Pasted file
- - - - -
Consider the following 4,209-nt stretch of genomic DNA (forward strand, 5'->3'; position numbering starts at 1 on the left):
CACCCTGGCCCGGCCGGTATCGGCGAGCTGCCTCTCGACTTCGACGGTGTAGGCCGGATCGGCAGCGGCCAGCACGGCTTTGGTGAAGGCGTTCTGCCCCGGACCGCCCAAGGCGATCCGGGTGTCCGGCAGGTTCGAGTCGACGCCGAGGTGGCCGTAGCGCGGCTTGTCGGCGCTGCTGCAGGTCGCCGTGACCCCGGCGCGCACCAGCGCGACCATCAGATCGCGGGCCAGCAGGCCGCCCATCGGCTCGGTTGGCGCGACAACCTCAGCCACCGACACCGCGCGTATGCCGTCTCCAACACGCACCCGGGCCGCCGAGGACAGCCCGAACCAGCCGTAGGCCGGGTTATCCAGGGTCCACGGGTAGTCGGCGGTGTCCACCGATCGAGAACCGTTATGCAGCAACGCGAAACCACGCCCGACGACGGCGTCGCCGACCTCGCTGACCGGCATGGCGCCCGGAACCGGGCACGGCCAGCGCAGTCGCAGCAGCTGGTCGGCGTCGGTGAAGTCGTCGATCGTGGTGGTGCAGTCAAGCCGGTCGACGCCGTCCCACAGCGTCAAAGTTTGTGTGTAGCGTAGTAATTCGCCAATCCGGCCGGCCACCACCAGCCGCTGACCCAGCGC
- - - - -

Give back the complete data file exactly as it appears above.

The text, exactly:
Consider the following 4,209-nt stretch of genomic DNA (forward strand, 5'->3'; position numbering starts at 1 on the left):
CACCCTGGCCCGGCCGGTATCGGCGAGCTGCCTCTCGACTTCGACGGTGTAGGCCGGATCGGCAGCGGCCAGCACGGCTTTGGTGAAGGCGTTCTGCCCCGGACCGCCCAAGGCGATCCGGGTGTCCGGCAGGTTCGAGTCGACGCCGAGGTGGCCGTAGCGCGGCTTGTCGGCGCTGCTGCAGGTCGCCGTGACCCCGGCGCGCACCAGCGCGACCATCAGATCGCGGGCCAGCAGGCCGCCCATCGGCTCGGTTGGCGCGACAACCTCAGCCACCGACACCGCGCGTATGCCGTCTCCAACACGCACCCGGGCCGCCGAGGACAGCCCGAACCAGCCGTAGGCCGGGTTATCCAGGGTCCACGGGTAGTCGGCGGTGTCCACCGATCGAGAACCGTTATGCAGCAACGCGAAACCACGCCCGACGACGGCGTCGCCGACCTCGCTGACCGGCATGGCGCCCGGAACCGGGCACGGCCAGCGCAGTCGCAGCAGCTGGTCGGCGTCGGTGAAGTCGTCGATCGTGGTGGTGCAGTCAAGCCGGTCGACGCCGTCCCACAGCGTCAAAGTTTGTGTGTAGCGTAGTAATTCGCCAATCCGGCCGGCCACCACCAGCCGCTGACCCAGCGC